© Linux87 | Dreamstime.com – Cemetery Night Photo
By Christopher Opyr
Kyle sank his head into his hands breathing in the gravity of that which was to come. He looked back at the path that had brought him here, to this incredulous point, and he pondered how he had ever let himself come so far.
Yes, for Charlotte. Soon there would be order again, and his daughter would be returned. He lifted his head from his hands and met Anita’s gaze. He trembled contemplating his fate and sought an answer in her eyes.
She nodded, a silent affirmation that Death would lay its hands upon him. In that moment, Kyle accepted his fate, though after a longing glance to the discarded remnants of his cigarettes, he wished he had one last smoke – one last calming of the nerves before his time came to an end.
“Will it be quick?” he asked.
So be it. What else should he have expected? He waited in that silence, so much more terrible than the baying of the dogs and the howling of the wind that had preceded it. He waited for the inevitable, and he pondered what would happen to his daughter.
How would she return? Would she suffer or would she just be made whole? Would she see that which came to claim him and would it haunt her? Or would he die before she saw life once more? He so wanted to see her before he died.
“When she’s here,” he started, pausing and thinking better of his words. “When she’s alive once more, I need you to be sure she gets to her mother. You haven’t lost the address?”
“No, I have it.” She paused then, holding something back. Did she want to tell him goodbye and how she wished there was another way, or was she holding back her anger for what he had made her do. Kyle would never know. “She’ll see her mother, again,” Anita continued.
“Good.” Kyle glanced away not wanting to see the pity in Anita’s eyes – a pity that he did not deserve – or worse, the hate that he did deserve. He fumbled in his pocket and pulled out a crumpled sheet of paper – one of those refrigerator magnet to-do lists – and handed it over to Anita.
“You’ve done your part. Your answer is here.”
Anita glanced at the paper and smiled, though her eyes bore only sadness. Kyle had done wrong forcing her hand, and he knew that no matter what she said.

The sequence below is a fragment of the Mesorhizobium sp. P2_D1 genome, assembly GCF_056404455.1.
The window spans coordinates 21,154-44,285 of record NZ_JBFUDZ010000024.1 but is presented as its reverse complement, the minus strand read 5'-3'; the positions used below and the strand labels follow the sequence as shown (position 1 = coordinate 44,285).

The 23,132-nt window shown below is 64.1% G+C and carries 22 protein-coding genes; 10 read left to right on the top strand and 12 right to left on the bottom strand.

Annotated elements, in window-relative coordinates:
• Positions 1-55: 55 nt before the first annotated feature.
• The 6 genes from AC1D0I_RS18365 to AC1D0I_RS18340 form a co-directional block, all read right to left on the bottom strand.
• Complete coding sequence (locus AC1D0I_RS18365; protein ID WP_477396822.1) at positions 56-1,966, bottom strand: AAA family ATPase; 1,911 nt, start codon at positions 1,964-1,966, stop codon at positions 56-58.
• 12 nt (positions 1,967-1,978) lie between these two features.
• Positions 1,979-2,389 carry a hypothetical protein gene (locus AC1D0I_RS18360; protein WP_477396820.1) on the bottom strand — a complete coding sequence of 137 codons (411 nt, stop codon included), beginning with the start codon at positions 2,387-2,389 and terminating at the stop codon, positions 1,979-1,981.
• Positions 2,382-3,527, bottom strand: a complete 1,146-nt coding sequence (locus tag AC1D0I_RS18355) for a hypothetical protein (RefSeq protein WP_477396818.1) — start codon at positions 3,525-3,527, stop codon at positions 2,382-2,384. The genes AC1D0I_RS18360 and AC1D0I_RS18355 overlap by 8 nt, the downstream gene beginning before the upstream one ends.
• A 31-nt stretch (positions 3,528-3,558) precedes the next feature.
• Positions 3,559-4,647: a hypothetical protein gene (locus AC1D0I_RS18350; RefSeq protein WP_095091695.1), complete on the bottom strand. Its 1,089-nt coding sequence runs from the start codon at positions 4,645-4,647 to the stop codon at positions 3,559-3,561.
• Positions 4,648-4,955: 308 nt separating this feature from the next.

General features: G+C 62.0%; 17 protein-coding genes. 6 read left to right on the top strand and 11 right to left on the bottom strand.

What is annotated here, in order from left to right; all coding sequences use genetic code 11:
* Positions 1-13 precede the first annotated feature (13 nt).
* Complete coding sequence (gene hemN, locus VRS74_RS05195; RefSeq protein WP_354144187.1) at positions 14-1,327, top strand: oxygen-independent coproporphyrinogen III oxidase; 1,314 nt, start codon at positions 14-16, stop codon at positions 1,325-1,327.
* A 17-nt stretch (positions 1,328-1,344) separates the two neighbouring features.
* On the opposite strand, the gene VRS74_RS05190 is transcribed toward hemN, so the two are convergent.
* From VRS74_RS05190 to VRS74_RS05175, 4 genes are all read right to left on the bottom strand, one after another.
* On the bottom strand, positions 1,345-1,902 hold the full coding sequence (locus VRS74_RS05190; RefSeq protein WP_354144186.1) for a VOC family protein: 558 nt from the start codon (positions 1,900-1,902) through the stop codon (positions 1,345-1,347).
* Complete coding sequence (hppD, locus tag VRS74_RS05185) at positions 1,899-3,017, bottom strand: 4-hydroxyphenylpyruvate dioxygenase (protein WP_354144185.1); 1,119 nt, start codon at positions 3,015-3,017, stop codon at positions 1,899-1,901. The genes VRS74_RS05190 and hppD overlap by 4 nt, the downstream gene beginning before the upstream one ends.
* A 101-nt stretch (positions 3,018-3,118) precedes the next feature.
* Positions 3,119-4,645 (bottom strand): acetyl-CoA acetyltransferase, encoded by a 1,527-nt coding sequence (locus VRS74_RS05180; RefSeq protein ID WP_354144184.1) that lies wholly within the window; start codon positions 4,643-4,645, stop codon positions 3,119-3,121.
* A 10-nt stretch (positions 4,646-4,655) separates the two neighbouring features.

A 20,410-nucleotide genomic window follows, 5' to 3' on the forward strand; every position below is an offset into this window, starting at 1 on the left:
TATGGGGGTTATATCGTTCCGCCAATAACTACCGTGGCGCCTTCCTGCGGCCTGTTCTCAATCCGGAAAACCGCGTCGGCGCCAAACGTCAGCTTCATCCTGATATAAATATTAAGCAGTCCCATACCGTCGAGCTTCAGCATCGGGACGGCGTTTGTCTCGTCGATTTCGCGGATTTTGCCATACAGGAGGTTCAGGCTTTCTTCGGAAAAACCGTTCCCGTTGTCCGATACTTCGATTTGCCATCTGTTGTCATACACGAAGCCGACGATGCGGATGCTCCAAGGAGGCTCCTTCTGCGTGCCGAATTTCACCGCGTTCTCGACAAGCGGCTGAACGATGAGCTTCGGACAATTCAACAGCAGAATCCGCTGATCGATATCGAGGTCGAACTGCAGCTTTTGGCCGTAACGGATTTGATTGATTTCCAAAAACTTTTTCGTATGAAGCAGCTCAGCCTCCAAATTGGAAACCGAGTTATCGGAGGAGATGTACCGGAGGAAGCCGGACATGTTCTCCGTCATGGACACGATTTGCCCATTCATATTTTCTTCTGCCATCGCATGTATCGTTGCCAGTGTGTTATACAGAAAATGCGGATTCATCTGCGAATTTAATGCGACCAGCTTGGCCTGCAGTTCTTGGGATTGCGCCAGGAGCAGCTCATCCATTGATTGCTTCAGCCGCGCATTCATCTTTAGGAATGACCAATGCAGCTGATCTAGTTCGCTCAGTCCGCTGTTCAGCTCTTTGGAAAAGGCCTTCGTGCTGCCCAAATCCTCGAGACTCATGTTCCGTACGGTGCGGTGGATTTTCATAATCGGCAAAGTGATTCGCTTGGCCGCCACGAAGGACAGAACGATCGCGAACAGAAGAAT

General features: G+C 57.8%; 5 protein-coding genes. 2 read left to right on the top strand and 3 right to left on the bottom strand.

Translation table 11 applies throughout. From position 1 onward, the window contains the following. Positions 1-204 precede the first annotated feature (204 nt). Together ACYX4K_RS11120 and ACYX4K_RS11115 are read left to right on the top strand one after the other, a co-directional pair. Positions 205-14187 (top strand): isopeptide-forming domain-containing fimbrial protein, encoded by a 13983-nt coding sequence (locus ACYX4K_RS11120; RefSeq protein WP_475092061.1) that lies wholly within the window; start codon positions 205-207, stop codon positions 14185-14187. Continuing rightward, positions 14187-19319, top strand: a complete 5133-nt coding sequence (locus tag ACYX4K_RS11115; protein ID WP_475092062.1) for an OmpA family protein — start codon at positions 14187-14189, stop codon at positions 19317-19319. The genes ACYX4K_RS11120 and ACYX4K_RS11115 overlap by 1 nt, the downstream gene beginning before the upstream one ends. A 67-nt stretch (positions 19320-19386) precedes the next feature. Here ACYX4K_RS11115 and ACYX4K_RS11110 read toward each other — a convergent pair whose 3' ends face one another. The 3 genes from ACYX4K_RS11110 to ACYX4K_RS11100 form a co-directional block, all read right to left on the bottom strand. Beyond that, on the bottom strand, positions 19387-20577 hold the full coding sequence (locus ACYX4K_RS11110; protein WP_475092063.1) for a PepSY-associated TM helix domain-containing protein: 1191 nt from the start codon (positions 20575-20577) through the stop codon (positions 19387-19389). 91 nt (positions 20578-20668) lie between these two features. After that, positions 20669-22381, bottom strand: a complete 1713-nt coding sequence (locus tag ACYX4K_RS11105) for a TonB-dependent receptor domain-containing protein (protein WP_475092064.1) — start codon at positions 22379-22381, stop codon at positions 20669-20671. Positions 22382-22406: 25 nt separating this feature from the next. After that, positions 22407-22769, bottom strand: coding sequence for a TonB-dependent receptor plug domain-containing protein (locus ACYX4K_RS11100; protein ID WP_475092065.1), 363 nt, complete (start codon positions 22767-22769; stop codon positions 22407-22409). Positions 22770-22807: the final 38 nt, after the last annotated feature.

After the doctors informed him of the cancer riddling his lungs, Kyle’s hesitance had gradually vanished. Before, when Anita had warned him of the line that they could not cross, he had known that it was because she could not bear his death on her hands. Once that sentence had been handed down, however, he could no longer accept her position. If death had chosen him, he’d rather have at it already and let his daughter know life. To perish without making that barter when he could have set the order right, that seemed a waste of life on a cosmic scale.
Anita had not agreed, so he had taken Jonesy. With her husband long in the grave, her corgi was the dearest thing left to her and the only bargaining chip that Kyle could leverage. He regretted that it had come to that, to taking her dog. He was not a man of violence or coercion, but Anita had been unwilling to see sense. Even with his death only a matter of time as the cancer spread, she still insisted that his daughter’s resurrection was untenable.
Though he regretted the way he had forced her hand, or having had to force it at all, Kyle did not feel a deep sympathy for Anita herself – his daughter came first, after all, and his life seemed already forfeit. Instead a deep loss clung to him, grieving for the destruction of the bond that they had formed. When he had come to her and forced her hand, he had seen the life break behind those glassy eyes. At that moment all compassion she had held for Kyle had ended.
Of course there is no compassion left in the world, is there?
Kyle ripped himself from his reverie. Anita looked at him, the crumpled note in her hand.
“Your apartment? The one to which I have a spare key in case of emergency?”
“Yeah, that’s the place. I didn’t really have an option on many places to keep a dog. I didn’t want him to get hurt or stolen.”
“You’re a piece of work.”
The silence returned between them and Kyle looked across the cemetery to the gate as the iron pickets began to rattle and the doors strained against their chain.
“Time?” he asked.
Kyle watched the dark roll in from that gate, fallen leaves riding it and tumbling before it like the foam on a wave crashing to shore. It spread up the hill past tombstone after tombstone, rattling among the roots of the trees and the low bushes, and toppling flowers left for loved ones long gone. The dark wave swept over a nearby vase, sending it crashing down and tearing the pink petals from the still fresh daisies that it had held. Those petals swirled and roiled in the tumultuous tide of encroaching dark, until they blew past caught on a new eddie and whisked away like the smoke of his cigarettes.
What did you say when you knew death had come? What were you to do then? Fuck all, he thought. Ain’t shit left to do about nothing. He laughed struck by the absurdity of the profanity and the poor grammar that would constitute his last thoughts. Then the shadow hand reached from the dark and plunged itself into his chest.
He writhed as the pain tore through him, an ambush of agony. It clawed at his flesh and burned at his insides. He tried to scream but another shadow hand choked him, shoving itself down his throat. The thing tasted of damp earth and chalk and he gagged upon its grit. His breath stolen from him and the pain searing through him, Kyle prayed for an end to come.